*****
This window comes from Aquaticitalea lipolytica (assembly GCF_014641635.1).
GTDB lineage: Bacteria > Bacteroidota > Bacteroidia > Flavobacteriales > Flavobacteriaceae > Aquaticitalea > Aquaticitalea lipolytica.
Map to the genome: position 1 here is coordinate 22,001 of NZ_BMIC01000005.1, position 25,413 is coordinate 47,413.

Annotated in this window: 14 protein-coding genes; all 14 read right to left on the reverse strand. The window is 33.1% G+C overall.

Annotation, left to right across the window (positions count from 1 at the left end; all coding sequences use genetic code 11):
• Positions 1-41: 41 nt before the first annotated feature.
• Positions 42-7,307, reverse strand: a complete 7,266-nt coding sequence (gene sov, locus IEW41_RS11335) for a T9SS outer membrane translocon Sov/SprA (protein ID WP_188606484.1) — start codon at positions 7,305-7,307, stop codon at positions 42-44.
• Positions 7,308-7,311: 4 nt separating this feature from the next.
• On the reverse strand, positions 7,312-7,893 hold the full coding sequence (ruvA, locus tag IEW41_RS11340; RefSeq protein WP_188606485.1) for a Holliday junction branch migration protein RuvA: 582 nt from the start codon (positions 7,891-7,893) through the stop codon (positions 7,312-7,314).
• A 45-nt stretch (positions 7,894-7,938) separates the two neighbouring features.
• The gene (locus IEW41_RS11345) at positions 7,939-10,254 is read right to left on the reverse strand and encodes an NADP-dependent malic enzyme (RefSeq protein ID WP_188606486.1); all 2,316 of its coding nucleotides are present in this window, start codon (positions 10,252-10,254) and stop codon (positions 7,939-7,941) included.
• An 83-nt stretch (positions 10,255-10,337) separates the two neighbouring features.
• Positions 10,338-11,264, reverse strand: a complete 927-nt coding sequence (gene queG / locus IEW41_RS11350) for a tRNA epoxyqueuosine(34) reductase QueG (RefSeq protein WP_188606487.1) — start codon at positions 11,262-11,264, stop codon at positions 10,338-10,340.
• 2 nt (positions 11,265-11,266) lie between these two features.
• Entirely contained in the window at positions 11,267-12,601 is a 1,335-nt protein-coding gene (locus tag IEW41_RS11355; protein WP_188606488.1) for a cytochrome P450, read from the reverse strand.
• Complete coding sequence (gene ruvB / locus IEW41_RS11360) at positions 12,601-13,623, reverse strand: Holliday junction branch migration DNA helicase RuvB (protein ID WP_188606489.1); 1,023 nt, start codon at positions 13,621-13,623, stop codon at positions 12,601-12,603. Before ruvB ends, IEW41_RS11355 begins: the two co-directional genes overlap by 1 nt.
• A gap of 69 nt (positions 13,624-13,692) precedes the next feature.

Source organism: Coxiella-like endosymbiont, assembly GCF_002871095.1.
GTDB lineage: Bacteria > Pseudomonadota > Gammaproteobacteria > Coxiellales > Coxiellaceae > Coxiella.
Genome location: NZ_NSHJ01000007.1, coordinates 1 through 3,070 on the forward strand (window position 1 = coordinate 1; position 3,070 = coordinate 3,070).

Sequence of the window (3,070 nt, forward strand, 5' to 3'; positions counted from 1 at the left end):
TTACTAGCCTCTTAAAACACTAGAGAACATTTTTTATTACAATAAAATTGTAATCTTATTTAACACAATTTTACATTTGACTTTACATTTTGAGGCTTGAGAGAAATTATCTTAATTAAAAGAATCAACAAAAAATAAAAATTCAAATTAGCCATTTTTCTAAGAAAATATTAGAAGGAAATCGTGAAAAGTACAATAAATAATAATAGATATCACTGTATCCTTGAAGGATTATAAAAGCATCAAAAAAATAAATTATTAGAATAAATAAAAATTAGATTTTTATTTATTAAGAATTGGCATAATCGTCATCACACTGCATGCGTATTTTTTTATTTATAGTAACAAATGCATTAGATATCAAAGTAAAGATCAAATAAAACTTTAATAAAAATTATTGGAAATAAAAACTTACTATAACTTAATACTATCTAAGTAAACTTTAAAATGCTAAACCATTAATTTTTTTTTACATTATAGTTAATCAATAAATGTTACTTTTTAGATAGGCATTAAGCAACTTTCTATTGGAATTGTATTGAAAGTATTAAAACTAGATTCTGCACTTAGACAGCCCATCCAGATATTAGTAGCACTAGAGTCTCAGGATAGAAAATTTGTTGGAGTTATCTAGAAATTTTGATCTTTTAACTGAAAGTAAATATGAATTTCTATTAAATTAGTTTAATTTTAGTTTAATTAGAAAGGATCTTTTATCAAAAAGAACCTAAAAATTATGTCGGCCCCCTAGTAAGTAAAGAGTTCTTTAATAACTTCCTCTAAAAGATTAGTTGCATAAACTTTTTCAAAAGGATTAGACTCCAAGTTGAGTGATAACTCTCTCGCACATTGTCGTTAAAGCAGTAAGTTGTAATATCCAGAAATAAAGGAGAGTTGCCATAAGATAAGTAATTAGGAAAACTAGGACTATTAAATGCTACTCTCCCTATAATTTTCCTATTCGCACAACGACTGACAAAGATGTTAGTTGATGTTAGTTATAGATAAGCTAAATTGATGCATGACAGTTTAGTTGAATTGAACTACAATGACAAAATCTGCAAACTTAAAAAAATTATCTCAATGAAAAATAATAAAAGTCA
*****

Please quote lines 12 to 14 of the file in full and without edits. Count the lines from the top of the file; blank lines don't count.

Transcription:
• An 83-nt stretch (positions 10,255-10,337) separates the two neighbouring features.
• Positions 10,338-11,264, reverse strand: a complete 927-nt coding sequence (gene queG / locus IEW41_RS11350) for a tRNA epoxyqueuosine(34) reductase QueG (RefSeq protein WP_188606487.1) — start codon at positions 11,262-11,264, stop codon at positions 10,338-10,340.
• 2 nt (positions 11,265-11,266) lie between these two features.